An Inventory of the Historical Monuments in the County of Northamptonshire, Volume 1, Archaeological Sites in North-East Northamptonshire. Originally published by Her Majesty's Stationery Office, London, 1975.
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ROYAL COMMISSION ON THE ANCIENT AND HISTORICAL MONUMENTS AND CONSTRUCTIONS OF ENGLAND
Report to the Queen's Most Excellent Majesty
We, the undersigned Commissioners, appointed to make an Inventory of the Ancient and Historical Monuments and Constructions connected with or illustrative of the contemporary culture, civilisation and conditions of life of the people of England from the earliest times to the year 1714, and such further Monuments and Constructions subsequent to that year as may seem in our discretion to be worthy of mention therein, and to specify those which seem most worthy of preservation, do humbly submit to Your Majesty the following Report, being the thirty-second Report on the work of the Commission since its first appointment.
2. It is with great regret that we have to record the loss in our counsels through death of William Abel Pantin, Esquire, Doctor of Letters, Fellow of the Society of Antiquaries and Fellow of the British Academy.
3. We have to thank Your Majesty for the reappointment to the Commission of Arnold Joseph Taylor, Esquire, Commander of the Order of the British Empire, Doctor of Letters, Fellow of the Society of Antiquaries, and of Professor William Francis Grimes, Commander of the Order of the British Empire, Doctor of Letters, Fellow of the Society of Antiquaries, under Your Majesty's Royal Sign Manuals dated 1 February and 25 November 1974 respectively.
4. We have pleasure in reporting the completion of our recording of archaeological sites in the north-east part of the County of Northampton, an area comprising fifty-seven parishes containing 434 monuments.
5. Following our usual practice we have prepared an illustrated Inventory of the earthworks in north-east Northamptonshire, which will be issued as a non-Parliamentary publication entitled Northamptonshire I. As in recent Inventories, the Commissioners have adopted the terminal date of 1850 for the monuments included in the Inventory.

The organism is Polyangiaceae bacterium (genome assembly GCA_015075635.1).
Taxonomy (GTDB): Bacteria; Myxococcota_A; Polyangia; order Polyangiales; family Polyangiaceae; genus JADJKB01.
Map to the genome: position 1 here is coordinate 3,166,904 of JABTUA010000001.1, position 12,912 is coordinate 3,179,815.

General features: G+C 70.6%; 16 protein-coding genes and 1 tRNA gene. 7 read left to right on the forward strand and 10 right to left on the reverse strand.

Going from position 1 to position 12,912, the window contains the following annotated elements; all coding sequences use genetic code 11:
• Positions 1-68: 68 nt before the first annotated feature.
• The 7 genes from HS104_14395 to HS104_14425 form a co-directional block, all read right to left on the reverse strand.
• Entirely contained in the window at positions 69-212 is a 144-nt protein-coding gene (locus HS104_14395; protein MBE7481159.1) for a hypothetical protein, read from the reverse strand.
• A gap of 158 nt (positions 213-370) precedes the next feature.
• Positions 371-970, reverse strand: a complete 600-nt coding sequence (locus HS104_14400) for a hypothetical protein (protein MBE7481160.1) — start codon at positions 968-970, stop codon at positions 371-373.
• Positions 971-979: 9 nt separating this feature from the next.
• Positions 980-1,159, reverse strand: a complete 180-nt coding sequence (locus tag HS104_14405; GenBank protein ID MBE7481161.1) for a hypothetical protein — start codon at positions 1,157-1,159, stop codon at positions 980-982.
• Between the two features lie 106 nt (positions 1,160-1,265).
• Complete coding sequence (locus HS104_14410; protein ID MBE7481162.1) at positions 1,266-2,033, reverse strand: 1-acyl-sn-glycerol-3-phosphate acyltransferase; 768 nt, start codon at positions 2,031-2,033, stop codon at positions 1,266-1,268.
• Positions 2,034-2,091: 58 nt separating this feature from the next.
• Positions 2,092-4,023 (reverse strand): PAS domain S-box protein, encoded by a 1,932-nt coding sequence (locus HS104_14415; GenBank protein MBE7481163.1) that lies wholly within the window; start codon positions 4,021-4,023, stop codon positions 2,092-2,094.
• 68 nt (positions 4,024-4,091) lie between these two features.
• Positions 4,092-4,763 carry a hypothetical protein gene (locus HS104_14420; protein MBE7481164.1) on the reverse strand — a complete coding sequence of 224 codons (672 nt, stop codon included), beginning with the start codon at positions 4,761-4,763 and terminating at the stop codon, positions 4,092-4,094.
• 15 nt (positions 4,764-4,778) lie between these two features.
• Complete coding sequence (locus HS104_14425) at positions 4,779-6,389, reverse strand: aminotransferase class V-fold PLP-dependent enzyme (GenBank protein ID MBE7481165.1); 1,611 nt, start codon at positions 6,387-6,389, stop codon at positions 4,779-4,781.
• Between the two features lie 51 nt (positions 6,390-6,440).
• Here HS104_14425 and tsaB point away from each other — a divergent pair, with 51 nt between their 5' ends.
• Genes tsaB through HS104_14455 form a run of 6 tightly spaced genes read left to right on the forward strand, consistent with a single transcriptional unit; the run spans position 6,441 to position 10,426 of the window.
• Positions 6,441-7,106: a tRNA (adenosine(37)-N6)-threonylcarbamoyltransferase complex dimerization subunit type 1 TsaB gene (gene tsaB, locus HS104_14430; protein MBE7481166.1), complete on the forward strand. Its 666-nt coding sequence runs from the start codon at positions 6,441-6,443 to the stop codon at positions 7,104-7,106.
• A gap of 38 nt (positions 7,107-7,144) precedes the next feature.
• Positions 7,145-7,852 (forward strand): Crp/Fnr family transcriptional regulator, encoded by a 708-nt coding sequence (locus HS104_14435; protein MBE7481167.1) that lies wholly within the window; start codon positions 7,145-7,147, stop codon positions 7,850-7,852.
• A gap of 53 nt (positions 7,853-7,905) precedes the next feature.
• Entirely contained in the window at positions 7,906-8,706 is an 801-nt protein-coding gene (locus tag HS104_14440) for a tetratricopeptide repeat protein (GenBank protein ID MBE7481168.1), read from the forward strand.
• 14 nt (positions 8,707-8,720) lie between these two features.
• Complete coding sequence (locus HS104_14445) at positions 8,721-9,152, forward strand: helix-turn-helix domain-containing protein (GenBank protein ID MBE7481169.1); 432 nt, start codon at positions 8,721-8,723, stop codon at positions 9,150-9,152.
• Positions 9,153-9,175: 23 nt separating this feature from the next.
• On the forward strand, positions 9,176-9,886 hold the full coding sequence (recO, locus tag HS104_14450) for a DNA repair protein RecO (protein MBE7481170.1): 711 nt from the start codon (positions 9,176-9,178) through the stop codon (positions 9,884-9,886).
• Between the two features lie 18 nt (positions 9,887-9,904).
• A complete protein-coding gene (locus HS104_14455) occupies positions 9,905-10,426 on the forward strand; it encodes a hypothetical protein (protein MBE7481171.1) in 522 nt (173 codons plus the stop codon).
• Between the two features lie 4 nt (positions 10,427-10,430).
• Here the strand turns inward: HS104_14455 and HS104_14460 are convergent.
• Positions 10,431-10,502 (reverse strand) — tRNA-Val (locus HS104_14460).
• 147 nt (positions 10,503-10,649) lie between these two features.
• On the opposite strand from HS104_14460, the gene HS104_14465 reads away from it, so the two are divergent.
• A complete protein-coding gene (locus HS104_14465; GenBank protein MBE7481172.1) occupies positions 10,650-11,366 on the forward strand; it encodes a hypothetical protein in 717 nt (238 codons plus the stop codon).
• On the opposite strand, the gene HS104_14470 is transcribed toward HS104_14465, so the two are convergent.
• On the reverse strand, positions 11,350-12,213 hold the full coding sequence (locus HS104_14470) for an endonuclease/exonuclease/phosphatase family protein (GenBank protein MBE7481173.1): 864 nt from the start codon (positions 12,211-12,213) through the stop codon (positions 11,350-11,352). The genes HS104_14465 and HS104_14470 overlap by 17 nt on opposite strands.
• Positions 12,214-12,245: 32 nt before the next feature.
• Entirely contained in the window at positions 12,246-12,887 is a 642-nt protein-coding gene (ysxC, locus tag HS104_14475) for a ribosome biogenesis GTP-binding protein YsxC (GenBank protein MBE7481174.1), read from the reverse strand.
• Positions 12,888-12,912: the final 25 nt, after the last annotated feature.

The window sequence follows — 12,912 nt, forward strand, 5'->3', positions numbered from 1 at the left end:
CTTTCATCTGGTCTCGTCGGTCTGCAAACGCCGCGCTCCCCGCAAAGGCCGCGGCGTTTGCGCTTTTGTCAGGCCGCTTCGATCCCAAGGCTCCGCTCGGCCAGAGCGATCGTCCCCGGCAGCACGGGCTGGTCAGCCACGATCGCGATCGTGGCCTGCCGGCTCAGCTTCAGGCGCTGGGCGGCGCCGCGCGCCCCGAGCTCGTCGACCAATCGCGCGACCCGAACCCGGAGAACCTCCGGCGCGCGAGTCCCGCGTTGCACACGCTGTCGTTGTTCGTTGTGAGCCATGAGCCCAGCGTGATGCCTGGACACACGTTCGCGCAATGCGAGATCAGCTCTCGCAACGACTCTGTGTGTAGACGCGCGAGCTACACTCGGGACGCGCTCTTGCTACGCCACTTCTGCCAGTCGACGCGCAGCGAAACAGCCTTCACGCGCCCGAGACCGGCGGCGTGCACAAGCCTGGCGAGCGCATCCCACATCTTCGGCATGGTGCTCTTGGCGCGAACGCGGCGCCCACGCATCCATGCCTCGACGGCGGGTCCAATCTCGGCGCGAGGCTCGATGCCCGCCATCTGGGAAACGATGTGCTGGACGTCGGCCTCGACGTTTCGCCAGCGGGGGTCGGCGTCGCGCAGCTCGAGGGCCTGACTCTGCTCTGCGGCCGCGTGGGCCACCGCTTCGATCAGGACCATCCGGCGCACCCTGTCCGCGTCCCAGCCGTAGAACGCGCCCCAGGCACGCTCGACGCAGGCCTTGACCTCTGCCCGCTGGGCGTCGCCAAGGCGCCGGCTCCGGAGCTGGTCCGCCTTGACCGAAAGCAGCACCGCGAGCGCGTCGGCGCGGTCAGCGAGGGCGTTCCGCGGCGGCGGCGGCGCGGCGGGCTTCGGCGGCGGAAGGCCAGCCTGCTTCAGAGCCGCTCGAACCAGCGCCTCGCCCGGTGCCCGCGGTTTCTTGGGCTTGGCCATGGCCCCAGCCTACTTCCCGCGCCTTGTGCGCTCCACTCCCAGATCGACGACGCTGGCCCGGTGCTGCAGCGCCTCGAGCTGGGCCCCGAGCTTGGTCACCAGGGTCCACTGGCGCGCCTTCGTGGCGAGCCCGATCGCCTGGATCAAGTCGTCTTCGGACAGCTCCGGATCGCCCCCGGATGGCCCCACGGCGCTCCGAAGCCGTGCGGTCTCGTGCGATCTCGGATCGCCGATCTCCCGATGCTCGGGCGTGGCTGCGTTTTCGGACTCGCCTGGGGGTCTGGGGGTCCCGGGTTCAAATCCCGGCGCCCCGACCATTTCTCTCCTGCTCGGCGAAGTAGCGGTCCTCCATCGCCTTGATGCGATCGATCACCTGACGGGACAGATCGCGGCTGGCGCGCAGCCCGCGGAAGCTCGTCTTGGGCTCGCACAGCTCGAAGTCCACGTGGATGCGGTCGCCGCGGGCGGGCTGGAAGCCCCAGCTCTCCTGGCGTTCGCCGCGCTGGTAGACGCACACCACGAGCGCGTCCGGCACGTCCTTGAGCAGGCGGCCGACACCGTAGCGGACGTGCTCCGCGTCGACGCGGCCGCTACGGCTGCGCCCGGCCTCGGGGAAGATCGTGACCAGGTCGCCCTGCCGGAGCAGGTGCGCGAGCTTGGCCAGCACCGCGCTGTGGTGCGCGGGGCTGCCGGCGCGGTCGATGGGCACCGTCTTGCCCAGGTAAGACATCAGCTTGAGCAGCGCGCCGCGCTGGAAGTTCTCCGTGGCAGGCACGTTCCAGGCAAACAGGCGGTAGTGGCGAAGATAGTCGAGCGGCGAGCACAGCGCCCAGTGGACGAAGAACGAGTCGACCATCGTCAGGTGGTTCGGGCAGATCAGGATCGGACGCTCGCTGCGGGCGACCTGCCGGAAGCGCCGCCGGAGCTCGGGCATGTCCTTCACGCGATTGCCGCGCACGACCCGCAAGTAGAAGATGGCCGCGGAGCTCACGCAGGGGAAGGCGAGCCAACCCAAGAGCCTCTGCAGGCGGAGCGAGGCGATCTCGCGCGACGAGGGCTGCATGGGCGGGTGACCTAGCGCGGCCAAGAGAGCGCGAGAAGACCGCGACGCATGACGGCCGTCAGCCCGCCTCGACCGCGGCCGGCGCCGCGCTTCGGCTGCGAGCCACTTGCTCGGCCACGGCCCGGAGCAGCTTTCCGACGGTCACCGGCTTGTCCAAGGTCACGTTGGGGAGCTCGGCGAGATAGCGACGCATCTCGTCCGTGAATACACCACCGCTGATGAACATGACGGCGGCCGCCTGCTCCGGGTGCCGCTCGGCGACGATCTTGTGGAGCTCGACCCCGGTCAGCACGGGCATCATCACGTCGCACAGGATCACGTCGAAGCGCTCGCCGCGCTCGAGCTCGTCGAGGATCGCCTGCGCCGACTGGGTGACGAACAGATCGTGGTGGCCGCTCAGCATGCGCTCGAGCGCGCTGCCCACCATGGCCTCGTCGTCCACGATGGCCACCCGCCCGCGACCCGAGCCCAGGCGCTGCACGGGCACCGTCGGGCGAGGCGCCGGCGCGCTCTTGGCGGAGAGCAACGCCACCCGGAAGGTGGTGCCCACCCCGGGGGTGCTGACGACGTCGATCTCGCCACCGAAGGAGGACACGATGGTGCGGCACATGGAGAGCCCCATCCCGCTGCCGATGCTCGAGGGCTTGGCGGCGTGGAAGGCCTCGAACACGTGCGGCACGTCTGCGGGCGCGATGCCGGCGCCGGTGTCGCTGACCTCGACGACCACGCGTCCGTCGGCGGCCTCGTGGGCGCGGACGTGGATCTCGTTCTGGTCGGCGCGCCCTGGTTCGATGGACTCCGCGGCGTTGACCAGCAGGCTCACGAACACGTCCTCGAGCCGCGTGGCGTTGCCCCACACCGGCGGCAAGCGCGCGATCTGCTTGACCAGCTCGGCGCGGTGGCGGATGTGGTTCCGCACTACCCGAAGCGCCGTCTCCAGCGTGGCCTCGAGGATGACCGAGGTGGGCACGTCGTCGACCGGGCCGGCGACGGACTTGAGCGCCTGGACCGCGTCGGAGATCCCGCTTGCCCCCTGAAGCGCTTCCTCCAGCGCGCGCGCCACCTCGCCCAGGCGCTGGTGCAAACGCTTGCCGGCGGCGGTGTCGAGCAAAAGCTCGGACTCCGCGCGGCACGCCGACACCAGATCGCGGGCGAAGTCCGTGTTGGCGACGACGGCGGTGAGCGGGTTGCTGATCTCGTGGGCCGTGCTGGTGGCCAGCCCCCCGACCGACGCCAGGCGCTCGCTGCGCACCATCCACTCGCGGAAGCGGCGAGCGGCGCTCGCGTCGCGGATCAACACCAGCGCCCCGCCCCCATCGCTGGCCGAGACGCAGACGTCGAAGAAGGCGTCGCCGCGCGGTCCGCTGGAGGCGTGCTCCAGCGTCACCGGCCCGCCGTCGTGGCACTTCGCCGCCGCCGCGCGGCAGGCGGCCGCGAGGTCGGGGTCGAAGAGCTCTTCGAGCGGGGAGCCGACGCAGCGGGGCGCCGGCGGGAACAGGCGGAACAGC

8. Our special thanks are due to owners and occupiers who have allowed access by our staff to the monuments in their charge. We are indebted to the Directors and Curators of many Institutions for their ready assistance to us, and particularly to Mr. P. J. King, the Northamptonshire County Archivist. We have to record our indebtedness to the Director-General of the Ordnance Survey for access to his archaeological records, and for valuable work carried out by the field surveyors of his Department. We wish to record our gratitude to Professor J. K. S. St Joseph, Director in Aerial Photography in the University of Cambridge, for permission to use a large number of air photographs, and also to Mr. R. Hollowell and Mr. J. Pickering for supplying other air photographs. We further wish to express our thanks to those persons and organizations who have given particular help to our executive staff during the field investigation; their co-operation is greatly appreciated. They include Mr. A. E. Brown (Department of Adult Education, Leicester University), Dr. G. F. Peterken (Monk's Wood Research Station), Mr. J. A. Hadman and members of the Middle Nene Archaeological Group, Mr. D. A. Jackson, Mr. W. N. Terry and Mr. W. G. Moore (respectively Curator and Archaeological Assistant, Northampton Central Museum and Art Gallery), the Board of Extra-Mural Studies, Cambridge University, and the Department of Extra-Mural Studies, London University.
We gratefully acknowledge permission to reproduce a number of maps and plans belonging to His Grace the Duke of Buccleuch, The Rt. Hon. the Earl Fitzwilliam, Commander L. M. M. Watson, L. G. Stopford Sackville, Esq., The Earl of Winchelsea's Trustees, The Society of Merchant Venturers of Bristol, The Peterborough Diocesan Registrar and Warmington Parish Council.
11. In compiling the foregoing list, our criteria have been the archaeological or historical importance and rarity, not only in the national but in the local field, and the degree of loss to the nation that would result from destruction. The list is based on academic considerations and does not take into account the problems of preservation.
However, destruction of field monuments continues to be rapid and widespread, and the increasing rarity of these monuments makes it desirable that as many as possible of those listed in the Inventory should be preserved. Also, the extent and impressiveness of surface remains are not the only indication of archaeological importance; their significance can often only be appreciated after excavation. Destruction should therefore not be permitted before archaeological investigation has taken place.
12. We desire to express our acknowledgement of the good work accomplished by our executive staff in the production of this volume. The fieldwork and preparation of the Inventory has been carried out by Mr. C. C. Taylor. It has been edited by Mr. S. D. T. Spittle with the assistance of Mr. C. A. Hartridge.
The illustrations have been drawn by Mr. P. N. Hammond and Mr. R. E. Beeton; Messrs. W. C. Light, D. Evans, J. Parkinson, have been responsible for the ground photographs, and Mr. J. Hampton for much of the aerial photography.